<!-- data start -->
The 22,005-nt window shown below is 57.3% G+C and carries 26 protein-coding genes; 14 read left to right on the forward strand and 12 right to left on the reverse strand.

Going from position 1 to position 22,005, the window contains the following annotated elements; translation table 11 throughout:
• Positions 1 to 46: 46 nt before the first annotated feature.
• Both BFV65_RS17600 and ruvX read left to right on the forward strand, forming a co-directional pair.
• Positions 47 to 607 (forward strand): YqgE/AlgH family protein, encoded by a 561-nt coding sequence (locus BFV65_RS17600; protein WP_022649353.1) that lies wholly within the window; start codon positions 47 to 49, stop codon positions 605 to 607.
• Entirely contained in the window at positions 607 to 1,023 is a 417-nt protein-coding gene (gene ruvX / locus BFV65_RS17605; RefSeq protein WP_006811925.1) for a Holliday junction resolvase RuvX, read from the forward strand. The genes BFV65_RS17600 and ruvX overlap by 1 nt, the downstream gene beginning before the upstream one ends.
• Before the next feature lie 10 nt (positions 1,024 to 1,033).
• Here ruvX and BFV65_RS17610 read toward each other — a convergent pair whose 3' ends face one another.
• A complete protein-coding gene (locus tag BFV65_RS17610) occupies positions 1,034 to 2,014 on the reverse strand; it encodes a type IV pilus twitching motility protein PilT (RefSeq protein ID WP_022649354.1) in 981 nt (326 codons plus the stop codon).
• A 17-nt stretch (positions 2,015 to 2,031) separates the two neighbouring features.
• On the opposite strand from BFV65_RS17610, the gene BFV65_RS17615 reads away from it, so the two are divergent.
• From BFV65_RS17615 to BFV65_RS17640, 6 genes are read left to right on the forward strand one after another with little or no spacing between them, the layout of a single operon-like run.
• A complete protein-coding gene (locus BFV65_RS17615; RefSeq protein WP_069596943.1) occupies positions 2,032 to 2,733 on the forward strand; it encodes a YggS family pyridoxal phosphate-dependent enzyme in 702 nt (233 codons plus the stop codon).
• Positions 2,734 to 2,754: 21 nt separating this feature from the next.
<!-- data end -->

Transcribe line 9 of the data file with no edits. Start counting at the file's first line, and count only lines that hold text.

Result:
• A complete protein-coding gene (locus tag BFV65_RS17610) occupies positions 1,034 to 2,014 on the reverse strand; it encodes a type IV pilus twitching motility protein PilT (RefSeq protein ID WP_022649354.1) in 981 nt (326 codons plus the stop codon).